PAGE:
The Gustavian Weekly

A Brief History of The Gustavian Weekly - The Gustavian Weekly

By Geena Zebrasky - Staff Writer & graphic created by Laura Schwichtenberg - Graphics Editor | October 23, 2020 | Features

This week, we are taking a look back in time. Everytime we engage in an activity (like reading the paper!), we interact with a little piece of history. The Gustavian Weekly is no exception—the first publication of a college paper was in 1891, released at the commencement of that year’s graduating class. Published with help of the “Literary Circle” of Gustavus, the paper was called The Annual Messenger.
In the Messenger, the editors wrote about Gustavus as an institution, from sports to “A Day of College Life.” Interestingly, on the fourth page, the College published an overview of their finances. If you run the numbers through an inflation calculator, and divided by the 289 students that attended Gustavus in 1891, you’ll find that students paid just over $1,100 per year for their education!
This first ever paper wouldn’t have been possible without the help of one student, C.L. Trabert, who had his own miniature printing press in his room. Living in South Hall, he would often do printing jobs for fellow students, and even for faculty. At the time, a professor’s family lived in South Hall, and suggested that he help produce The Annual Messenger for commencement. Trabert liked this production so much that he took it upon himself to publish another paper at the beginning of the following school year.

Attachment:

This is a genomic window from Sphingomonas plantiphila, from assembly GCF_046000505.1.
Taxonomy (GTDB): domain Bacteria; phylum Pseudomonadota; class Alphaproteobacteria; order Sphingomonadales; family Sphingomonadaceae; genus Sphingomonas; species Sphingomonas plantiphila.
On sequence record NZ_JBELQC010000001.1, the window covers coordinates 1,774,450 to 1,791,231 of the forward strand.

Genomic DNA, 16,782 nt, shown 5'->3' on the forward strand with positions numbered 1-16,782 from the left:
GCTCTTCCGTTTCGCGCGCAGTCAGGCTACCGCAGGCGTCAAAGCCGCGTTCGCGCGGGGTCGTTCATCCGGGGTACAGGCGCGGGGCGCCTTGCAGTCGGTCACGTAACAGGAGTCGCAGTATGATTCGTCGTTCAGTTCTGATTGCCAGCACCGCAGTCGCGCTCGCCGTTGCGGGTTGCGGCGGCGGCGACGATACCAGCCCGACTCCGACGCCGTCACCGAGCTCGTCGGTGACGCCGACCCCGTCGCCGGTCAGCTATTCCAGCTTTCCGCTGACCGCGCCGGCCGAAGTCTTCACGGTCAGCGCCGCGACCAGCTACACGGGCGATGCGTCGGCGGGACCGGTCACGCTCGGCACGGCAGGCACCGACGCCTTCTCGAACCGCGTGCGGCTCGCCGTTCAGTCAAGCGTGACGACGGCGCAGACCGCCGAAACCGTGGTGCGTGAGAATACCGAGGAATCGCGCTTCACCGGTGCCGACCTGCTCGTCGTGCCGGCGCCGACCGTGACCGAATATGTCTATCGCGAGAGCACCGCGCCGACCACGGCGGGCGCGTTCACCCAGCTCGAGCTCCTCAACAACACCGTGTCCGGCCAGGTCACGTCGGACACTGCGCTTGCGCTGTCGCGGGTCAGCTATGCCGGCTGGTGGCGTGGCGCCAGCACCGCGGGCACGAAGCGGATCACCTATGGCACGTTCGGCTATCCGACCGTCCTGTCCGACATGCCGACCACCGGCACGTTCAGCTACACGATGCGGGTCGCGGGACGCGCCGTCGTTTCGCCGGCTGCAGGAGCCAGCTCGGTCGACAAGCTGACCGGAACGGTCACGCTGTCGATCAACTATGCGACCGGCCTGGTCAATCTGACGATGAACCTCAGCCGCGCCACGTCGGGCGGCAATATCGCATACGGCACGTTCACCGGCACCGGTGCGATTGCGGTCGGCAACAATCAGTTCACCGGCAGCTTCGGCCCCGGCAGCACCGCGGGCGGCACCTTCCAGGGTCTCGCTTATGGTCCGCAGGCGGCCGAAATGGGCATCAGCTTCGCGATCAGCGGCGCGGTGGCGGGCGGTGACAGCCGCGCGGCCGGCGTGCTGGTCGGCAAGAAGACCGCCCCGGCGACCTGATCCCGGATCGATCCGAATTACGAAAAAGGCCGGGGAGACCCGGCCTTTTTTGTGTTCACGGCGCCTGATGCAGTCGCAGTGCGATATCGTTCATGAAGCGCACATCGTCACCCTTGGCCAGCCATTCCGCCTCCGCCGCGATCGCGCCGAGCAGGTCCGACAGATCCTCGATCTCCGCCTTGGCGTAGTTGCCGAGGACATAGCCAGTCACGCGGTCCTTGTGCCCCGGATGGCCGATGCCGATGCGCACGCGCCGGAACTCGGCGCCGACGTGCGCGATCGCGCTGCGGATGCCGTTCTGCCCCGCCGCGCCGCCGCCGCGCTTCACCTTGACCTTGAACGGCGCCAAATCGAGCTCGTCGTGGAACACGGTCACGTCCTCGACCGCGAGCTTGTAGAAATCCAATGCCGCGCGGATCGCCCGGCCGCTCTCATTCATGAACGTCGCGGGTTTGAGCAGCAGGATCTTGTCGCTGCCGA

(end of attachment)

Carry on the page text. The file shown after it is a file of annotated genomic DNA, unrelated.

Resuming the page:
This Vox Collegia, however, made many on campus feel a little bitter. An 1898 publication of the paper reveals why: “…it appeared that one person, on his own responsibility and without consulting any one, should have the audacity of voicing the whole College.”
Yet the need for college news remained, and students continued the paper, but now under the name of the Heimdall. This is the name of an important god in Norse mythology, calling to mind Gustavus’ Scandinavian heritage. Yet this name would not do for some because of the connection to mythology, and so it again changed, this time to the Gustaviana. This was the name up until 1902, when the monthly publication took on yet another name: The College Breezes. The Breezes published monthly, speaking about campus life, students, and work that the College was producing.
However, in 1920, the student newspaper reached another turning point: an alumnus had sent a letter to the editors requesting a weekly publication. Monthly was simply not enough—the community wanted to know what was occuring on the Hill each week!
The first ever Gustavian Weekly, as we now know it, was published on Saturday, September 18th of 1920. Remarking that “Gustavus is at a turn in the road when it is a matter of life to fulfill a larger purpose,” this first ever paper committed to give all the news of the Hill and share topics of vital interest to the college family—something we still do today. With a $2 ($25 today) yearly subscription, community members were sure to get “the latest—the keenest—the zestiest—the zippiest—The Gustavian Weekly.”
Next time you pick up the Weekly to get a taste of our current latest, you’ll also be picking up the Breezes, the Messenger, and everything in between.

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